Something that continues to baffle me (sorry Hiram!) is the way legislators, pundits, and even universities themselves act like graduation rate is something that universities can dial up or down at will, independent of the students themselves.
Community colleges get the worst of it, as usual, and are routinely beaten up for their
open admissions low graduation rates. But four year institutions get pummeled pretty regularly too.
Yet we know that student characteristics account for most of the variance in graduation rate. This is why we have value-added rankings. This analysis of NCES data demonstrates that graduation rate can be predicted pretty well by mean SAT and percentage of Pell recipients. UCLA's Higher Education Research Institute even has an online graduation rate calculator using student characteristics as inputs.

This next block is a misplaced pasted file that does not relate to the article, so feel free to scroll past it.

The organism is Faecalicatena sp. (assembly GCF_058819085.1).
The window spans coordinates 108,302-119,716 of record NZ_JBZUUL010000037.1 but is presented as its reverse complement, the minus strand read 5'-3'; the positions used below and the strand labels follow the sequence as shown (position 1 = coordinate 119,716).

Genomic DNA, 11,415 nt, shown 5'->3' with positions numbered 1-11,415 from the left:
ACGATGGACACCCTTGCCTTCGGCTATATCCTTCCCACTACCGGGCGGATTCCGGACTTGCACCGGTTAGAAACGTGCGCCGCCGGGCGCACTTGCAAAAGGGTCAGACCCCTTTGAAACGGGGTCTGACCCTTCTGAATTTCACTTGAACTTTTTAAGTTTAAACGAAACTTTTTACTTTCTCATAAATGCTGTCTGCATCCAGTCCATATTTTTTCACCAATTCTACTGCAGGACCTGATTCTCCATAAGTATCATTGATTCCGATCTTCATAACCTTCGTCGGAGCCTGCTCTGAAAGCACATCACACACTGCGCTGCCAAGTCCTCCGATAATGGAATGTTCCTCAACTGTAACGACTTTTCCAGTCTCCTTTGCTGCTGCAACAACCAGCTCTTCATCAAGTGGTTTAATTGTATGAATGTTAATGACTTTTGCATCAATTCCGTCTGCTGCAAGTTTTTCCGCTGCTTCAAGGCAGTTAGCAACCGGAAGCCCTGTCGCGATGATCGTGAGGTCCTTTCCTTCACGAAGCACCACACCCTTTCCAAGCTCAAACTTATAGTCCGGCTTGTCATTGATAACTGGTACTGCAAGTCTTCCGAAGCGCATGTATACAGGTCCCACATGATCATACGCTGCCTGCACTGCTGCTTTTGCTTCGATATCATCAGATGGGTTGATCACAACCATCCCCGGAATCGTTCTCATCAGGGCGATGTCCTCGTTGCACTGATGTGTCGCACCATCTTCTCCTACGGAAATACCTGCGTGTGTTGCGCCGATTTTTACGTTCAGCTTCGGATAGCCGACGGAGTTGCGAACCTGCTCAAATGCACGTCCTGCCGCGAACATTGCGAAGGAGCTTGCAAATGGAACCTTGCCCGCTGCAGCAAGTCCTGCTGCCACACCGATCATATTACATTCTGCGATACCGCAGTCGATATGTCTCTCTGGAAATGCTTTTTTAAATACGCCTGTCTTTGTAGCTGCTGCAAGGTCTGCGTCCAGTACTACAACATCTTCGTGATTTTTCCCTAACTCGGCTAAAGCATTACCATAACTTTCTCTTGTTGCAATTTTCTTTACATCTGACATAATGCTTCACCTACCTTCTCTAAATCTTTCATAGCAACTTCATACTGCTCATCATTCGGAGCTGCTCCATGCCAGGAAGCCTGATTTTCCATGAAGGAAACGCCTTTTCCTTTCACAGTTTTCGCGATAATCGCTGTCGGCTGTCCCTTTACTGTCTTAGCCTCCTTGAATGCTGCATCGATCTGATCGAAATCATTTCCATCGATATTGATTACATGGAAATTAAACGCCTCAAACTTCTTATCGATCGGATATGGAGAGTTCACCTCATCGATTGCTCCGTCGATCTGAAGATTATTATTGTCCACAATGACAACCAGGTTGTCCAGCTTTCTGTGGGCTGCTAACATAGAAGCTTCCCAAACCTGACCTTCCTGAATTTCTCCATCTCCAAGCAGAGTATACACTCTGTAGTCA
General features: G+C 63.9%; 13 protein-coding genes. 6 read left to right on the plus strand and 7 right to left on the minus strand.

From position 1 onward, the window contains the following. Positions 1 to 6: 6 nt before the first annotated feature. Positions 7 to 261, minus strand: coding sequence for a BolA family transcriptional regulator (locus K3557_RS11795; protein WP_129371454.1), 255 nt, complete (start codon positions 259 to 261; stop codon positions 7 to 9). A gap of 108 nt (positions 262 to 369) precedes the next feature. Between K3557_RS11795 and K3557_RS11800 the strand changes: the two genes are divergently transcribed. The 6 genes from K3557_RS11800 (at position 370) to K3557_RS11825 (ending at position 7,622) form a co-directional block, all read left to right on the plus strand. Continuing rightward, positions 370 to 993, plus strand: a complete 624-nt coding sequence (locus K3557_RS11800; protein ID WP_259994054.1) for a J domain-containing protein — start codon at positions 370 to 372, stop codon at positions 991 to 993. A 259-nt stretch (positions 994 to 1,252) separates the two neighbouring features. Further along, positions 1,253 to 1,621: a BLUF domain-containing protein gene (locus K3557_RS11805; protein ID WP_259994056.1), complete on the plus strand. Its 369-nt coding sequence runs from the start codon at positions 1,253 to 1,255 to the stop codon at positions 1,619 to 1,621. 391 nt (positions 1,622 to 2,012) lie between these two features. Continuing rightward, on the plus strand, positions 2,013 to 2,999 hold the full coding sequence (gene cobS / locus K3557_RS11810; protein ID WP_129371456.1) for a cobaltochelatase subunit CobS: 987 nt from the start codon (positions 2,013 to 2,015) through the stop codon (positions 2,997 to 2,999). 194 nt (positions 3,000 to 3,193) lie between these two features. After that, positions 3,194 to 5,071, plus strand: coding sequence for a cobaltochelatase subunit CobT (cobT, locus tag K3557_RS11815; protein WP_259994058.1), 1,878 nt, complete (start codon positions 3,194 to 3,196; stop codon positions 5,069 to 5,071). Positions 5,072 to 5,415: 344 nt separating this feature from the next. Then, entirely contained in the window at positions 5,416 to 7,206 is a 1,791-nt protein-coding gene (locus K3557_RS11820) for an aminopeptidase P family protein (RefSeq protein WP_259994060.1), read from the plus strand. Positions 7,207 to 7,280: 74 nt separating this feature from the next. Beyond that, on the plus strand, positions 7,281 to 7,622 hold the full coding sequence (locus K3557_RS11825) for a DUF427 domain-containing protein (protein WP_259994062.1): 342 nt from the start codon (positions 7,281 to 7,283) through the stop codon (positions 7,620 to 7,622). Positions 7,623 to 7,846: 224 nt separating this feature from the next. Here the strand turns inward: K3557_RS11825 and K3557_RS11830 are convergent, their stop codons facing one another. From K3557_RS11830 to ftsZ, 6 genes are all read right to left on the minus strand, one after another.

Why the doublethink? Why do we keep accepting the blame for things that are mostly  out of our control? Do people think that we profs have secret caches of Magical Teaching Dust, and if they hector us enough, we'll give in and use it? Or would we rather shoulder the blame and promise to do better next time, anything to avoid admitting that we don't affect students' life outcomes nearly as much as we think we do? 
What the heck, people?
 Reducing class size is one of the few things that actually does improve student outcomes, all else being equal, but it's not "disruptive" or "scalable" or something.
 I believe that education is important and valuable, and what we do does matter. But I also think that most of us are already doing pretty much the best we can. Students with low academic preparation and high financial need are more likely to leave college. And for all our talk about "doing better," no institution has beaten the odds .